SynCAM, a novel putative tumor suppressor, suppresses growth and invasiveness of glioblastoma.

Molecular biology reports

PubMedID: 23907434

Zhang X, Li W, Kang Y, Zhang J, Yuan H. SynCAM, a novel putative tumor suppressor, suppresses growth and invasiveness of glioblastoma. Mol Biol Rep. 2013;40(9):5469-75.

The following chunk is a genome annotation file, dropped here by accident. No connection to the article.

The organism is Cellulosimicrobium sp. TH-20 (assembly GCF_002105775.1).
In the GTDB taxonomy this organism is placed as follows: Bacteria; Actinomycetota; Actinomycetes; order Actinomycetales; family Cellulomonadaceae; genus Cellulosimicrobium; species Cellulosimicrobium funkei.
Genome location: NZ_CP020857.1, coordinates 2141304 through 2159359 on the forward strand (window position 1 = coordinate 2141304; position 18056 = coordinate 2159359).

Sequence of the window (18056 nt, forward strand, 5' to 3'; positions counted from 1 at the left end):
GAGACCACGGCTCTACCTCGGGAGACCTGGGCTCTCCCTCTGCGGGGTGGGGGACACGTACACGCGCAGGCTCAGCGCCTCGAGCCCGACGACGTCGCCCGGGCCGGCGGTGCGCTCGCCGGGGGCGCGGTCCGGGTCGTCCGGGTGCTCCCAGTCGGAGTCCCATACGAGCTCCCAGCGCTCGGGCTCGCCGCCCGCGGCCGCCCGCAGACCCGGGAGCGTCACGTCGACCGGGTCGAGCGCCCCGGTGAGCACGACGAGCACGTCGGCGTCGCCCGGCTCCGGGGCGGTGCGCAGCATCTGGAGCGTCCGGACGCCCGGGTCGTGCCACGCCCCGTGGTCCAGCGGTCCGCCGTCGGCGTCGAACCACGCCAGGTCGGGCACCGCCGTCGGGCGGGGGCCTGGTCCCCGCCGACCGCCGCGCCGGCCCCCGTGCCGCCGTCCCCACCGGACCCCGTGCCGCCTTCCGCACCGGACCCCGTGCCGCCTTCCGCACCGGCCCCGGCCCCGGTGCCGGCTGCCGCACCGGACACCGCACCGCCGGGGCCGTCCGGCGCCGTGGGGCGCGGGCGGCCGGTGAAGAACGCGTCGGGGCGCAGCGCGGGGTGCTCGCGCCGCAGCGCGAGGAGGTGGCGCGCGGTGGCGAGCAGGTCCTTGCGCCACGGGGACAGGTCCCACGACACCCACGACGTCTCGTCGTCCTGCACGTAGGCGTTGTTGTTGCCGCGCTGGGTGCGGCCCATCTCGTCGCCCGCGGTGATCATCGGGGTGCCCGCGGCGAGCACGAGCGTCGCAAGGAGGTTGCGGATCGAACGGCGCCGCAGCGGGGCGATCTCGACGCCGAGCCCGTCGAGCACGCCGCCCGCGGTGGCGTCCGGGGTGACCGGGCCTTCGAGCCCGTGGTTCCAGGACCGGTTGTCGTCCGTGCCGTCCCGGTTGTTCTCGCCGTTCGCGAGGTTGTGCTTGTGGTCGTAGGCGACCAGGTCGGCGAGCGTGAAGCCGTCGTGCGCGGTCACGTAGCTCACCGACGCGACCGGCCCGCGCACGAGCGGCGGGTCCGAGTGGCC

SynCAM, also named by TSLC1, SgIGSF and IGSF4, was identified as a neural tissue-specific immunoglobulin-like cell-cell adhesion molecule. However, the role of SynCAM in tumorigenesis remains elusive. We aimed to clarify its epigenetic regulation and biological functions in glioblastoma. SynCAM was silenced in 72 % (5/7) glioblastoma cell lines. A significant downregulation was also detected in paired glioblastoma tumors compared with adjacent non-cancerous tissues. In contrast, SynCAM was readily expressed in various normal adult brain tissues. Ectopic expression of SynCAM in the silenced cancer cell line T98G significantly reduced colony formation and cell proliferation, induced cell cycle arrests and repressed cell invasive ability. Nude mice were subcutaneously injected into the flank with T98G cells and treated with normal saline, pcDNA3.1 (vector) or pcDNA3.1-SynCAM, respectively. Treatment with pcDNA3.1-SynCAM retarded growth in the xenografts, which contributed to a 58 % decrease in tumor volume compared to controls. In conclusion, our results suggest that SynCAM suppressions growth of glioblastoma and may serve as a novel functional tumor-suppressor gene.